is of this type.

Monochrome Composite Video Monitors
===================================
Many 8-bit Atari computer models, including the 800, 1200XL, 800XL, 65XE,
130XE, and 800XE, provide a composite luminance video output signal ("Y").
The video signal refresh rate corresponds to the computer version: 60Hz on
NTSC computer versions or 50Hz on PAL computer versions.  Any computer
monitor, television, or video receiver that accepts a standard 60Hz or 50Hz
(matching the computer version) monochrome composite video input can be used
with the Atari.  For sound support, a monitor that also accepts a separate
sound input and has a built-in speaker could be used.  At the time of the
Atari a monochrome composite monitor, when compared to a color composite
monitor, was less expensive and generally provided a sharper and easier to
read image.  The monitor reduces the Atari's color graphics output to shades
of green or amber (depending on the monitor), making the display less suitable
for entertainment or education software, but more suitable for productivity
applications.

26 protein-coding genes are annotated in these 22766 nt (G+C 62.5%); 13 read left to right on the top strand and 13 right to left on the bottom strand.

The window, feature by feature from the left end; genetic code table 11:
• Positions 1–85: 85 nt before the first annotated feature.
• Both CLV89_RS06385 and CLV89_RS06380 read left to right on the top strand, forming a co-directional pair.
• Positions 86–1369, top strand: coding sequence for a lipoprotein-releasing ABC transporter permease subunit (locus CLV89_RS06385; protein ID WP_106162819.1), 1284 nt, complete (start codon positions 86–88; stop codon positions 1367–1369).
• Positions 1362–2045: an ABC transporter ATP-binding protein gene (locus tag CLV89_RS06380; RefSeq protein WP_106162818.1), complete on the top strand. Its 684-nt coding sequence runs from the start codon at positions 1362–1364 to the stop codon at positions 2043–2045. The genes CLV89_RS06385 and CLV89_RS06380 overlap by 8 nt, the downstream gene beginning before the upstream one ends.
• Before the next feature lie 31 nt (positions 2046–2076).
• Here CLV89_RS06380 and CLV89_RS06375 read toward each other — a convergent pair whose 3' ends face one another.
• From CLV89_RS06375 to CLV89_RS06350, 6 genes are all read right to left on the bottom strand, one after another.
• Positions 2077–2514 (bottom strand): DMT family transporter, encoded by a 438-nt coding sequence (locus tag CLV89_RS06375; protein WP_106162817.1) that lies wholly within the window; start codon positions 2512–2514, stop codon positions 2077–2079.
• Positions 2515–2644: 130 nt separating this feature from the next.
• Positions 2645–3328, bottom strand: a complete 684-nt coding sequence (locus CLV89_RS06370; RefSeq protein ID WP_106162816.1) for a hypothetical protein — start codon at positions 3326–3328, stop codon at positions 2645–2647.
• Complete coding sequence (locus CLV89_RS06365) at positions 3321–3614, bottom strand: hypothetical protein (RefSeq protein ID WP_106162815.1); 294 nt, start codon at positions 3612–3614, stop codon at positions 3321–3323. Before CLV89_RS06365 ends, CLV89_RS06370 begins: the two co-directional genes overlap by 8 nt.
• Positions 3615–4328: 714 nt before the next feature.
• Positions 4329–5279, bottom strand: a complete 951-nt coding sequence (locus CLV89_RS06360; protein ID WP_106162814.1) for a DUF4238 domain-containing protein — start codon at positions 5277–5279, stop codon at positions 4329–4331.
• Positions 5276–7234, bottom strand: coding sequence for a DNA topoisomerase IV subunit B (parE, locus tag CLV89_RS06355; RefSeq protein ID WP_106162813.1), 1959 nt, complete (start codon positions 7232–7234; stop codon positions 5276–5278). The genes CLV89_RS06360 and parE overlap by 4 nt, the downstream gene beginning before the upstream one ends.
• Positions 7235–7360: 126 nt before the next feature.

An Atari monochrome monitor cable includes the male 5-pin DIN connector on one
end for the Atari Monitor port, and two phono plugs on the other end.  One of
the phono plugs will carry the monophonic sound signal, and the other will
carry the composite luminance "Y" signal.  Atari's own CX82 Black and White
Monitor Cable is of this type.

The Atari XEP80 Interface Module can be used to add a high-resolution
monochrome composite video output to any 8-bit Atari computer.  The XEP80 is
detailed elsewhere in this FAQ list.

Y/C Video (S-Video) Monitors
============================
Some 8-bit Atari computer models, including the 800, 800XL (later units),
65XE, 130XE, and 800XE, provide both a composite luminance video output signal
("Y") as well as an NTSC or PAL (depending on the computer version) composite
chrominance output signal ("C").  Any computer monitor, television, or video
receiver that accepts standard NTSC or PAL (matching the computer version) Y/C
video, also known as S-video, can be used with the Atari.  For sound support, a
monitor that also accepts a separate sound input and has a built-in speaker
could be used.  Y/C video quality is superior to color composite video,